“I was told that Al-Thawrah Hospital has stopped dialysis for a week, and here at the Military Hospital they told me they ran out of dialysis solution and today is the last day [they’ll be offering dialysis treatment].” Ali was unsure where to turn to next for dialysis for his wife, who has acute kidney failure.
Anwar Mughalis, chairman of the board at Al-Thawrah, confirmed that his hospital was running a bare minimum of services and was regularly turning away patients.
"We've run out of many medical instruments and medications like dialysis solution, artificial valves [for heart surgery] and stents," he told IRIN. "It's impossible to get them from the local market because companies can't import them."
Until last week, Mughalis was able to perform dialysis thanks to solution salvaged from hospitals that had shuttered, but that supply too has dried up.
“Even those solutions have run out, and now I can only take cases of patients who are facing death.”
His cardiac unit has nearly ground to a halt as well, and he has 120 patients waiting for urgent heart surgery.
Mughalis blames the blockade. “Commercial ships are not allowed to come to Yemen, so the companies cannot provide medicines and medical equipment. Only the international organisations are allowed to import them, but [they] cannot import everything we had before the war.”
Many medications also require careful climate-controlled transport, simply not an option in the chaos of Yemen today, he noted.
At September 26th hospital, they’re flat out of medications to treat high blood pressure, diabetes, and psychiatric conditions.
Hassan Boucenine, head of mission for Médecins Sans Frontières in Yemen, confirmed the validity of the doctors’ complaints.
“Because of the embargo, the market cannot cover the needs of the hospitals and patients and the Ministry of Health have extreme difficulty in importing goods,” Boucenine told IRIN. MSF brings in the large majority of its medical supplies from abroad, 400 tonnes since March.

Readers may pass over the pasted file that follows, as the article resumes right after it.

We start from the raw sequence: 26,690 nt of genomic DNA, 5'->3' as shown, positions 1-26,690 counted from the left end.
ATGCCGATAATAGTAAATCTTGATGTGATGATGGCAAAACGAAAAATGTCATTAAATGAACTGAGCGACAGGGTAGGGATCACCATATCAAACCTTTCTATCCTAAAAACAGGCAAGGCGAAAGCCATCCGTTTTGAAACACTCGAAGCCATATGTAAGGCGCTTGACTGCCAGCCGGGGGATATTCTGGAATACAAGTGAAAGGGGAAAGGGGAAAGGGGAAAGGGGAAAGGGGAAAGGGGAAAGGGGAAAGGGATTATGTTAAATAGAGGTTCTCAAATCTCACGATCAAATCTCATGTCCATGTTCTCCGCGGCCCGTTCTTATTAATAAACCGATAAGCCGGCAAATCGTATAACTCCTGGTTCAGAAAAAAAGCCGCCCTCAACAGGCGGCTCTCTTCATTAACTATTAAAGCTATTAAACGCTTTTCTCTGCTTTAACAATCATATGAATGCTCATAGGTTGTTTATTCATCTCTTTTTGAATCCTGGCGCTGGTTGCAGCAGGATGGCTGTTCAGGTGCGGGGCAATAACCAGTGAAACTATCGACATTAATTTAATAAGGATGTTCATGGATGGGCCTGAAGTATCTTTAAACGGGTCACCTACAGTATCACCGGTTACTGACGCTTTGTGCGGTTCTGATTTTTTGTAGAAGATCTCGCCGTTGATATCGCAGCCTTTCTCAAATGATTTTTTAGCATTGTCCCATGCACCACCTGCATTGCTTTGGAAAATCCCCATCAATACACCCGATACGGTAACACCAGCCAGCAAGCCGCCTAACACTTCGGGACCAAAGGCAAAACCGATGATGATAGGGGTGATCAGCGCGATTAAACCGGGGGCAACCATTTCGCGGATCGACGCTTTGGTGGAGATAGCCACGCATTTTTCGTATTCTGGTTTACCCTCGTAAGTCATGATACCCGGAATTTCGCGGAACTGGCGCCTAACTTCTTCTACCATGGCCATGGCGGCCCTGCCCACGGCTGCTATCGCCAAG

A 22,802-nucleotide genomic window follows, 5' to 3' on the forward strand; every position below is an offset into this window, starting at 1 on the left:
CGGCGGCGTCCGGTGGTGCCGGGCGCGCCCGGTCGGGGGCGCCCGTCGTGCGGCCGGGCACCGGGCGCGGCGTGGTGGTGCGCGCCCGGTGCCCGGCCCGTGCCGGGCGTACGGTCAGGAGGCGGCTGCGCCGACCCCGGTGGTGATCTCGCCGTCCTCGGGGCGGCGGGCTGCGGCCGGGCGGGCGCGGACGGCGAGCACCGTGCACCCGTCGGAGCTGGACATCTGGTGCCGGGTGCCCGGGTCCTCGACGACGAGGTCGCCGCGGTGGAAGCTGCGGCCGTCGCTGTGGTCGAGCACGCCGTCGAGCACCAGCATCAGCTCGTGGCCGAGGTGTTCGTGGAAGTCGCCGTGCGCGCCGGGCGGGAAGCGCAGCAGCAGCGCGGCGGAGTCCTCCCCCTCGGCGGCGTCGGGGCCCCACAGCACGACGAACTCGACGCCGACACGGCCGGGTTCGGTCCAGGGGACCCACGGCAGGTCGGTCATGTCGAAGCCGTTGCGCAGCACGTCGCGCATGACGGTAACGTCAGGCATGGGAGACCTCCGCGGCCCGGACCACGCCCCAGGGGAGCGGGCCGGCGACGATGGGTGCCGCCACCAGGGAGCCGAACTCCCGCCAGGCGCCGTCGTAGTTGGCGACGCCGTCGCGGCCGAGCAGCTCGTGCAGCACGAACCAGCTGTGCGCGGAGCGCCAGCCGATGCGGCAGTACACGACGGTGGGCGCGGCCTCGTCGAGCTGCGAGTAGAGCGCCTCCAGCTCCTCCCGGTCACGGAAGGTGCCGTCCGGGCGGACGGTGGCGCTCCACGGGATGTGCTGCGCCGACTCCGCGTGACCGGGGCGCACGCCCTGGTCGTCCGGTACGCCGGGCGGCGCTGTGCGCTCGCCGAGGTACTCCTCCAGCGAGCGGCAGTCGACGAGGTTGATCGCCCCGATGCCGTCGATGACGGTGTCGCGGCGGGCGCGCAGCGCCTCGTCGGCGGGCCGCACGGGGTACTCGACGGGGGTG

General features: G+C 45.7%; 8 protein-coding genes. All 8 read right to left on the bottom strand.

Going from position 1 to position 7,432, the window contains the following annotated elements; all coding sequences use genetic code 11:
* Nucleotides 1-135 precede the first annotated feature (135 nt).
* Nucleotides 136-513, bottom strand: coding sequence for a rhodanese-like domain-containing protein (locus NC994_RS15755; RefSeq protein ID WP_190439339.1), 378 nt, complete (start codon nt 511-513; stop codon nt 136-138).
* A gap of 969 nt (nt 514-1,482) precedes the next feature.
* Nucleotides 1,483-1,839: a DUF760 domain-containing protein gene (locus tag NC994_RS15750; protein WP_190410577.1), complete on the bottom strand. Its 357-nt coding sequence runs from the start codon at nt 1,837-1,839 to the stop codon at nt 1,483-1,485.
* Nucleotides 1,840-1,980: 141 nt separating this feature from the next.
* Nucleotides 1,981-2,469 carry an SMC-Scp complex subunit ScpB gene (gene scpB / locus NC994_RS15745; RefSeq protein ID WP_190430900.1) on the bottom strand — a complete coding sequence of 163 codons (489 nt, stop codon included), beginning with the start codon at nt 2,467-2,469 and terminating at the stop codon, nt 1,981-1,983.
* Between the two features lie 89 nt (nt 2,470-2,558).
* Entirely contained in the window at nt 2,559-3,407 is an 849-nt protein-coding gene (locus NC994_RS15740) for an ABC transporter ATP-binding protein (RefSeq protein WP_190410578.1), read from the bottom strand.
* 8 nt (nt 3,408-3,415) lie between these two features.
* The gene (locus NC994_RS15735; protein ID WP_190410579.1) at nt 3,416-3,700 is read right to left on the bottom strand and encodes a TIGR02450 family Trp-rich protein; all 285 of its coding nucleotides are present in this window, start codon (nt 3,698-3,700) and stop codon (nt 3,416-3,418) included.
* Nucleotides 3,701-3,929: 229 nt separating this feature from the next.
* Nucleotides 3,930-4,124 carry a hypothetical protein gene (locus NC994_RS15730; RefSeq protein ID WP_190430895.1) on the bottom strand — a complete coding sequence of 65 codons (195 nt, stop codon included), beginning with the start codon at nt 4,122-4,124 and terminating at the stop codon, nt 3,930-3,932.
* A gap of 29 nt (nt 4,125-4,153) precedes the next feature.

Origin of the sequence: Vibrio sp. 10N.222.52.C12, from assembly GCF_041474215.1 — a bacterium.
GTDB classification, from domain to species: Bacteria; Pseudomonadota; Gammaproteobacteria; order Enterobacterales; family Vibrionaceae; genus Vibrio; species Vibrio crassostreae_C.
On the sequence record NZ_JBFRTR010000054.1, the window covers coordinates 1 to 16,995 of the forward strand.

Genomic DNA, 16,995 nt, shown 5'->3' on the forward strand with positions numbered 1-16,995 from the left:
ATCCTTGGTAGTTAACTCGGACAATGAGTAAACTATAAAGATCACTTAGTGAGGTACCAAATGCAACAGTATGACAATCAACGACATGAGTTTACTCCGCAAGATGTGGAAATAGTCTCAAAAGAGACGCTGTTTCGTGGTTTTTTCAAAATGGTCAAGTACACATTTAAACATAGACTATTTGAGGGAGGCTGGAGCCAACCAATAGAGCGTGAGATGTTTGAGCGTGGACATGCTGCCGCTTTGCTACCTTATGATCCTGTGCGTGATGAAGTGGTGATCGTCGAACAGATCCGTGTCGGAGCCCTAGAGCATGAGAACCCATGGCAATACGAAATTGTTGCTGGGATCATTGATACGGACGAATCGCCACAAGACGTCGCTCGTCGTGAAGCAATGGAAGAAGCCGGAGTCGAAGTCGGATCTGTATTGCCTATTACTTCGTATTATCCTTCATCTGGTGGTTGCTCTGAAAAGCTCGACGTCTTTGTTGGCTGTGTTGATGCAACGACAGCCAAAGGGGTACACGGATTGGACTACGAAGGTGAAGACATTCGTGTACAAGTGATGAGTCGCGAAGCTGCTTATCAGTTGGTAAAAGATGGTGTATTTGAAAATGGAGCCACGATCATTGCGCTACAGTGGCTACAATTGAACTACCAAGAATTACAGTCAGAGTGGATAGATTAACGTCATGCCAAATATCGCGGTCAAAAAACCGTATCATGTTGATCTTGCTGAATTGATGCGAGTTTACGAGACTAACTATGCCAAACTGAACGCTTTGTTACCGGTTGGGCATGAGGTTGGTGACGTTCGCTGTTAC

“Our supply is mostly for emergency, but also we bring medications and tools for large variety for services in the hospitals we are supporting,” Boucenine said.
Adnan Hizam, a spokesman for the International Committee of the Red Cross, told IRIN it was also importing supplies and medication for local hospitals, as well providing some budgetary support.
While hospitals can’t seem to get drugs into the country, they have the opposite problem with staff. Nearly all foreigners, including medical personnel, have left Yemen.
Mughalis said he had lost 400 staff members since the bombing began in March, including a lot of foreign expertise. “Nurses and doctors, [including] anaesthesiologists, heart and kidney specialists have left the country since the beginning of the [Saudi] aggression. This has caused a lot of confusion.”
Local staffers have left too, as they join the 2.3 million Yemenis internally displaced by the fighting. Hospitals have attempted to compensate by increasing doctors’ shifts from eight to as long as 24 hours. Those working long hours bunk in the quarters formerly occupied by foreign doctors. Medical students have even been drafted early to help keep hospitals running.
Although the Houthis recently agreed to the terms of a UN-brokered peace deal, the bombs keep falling and no clear end is in sight. In the meantime, Yemeni civilians trudge from hospital to hospital in search of help, while others are left to fend for themselves. Some, like the Mataris, get lucky. Others don’t.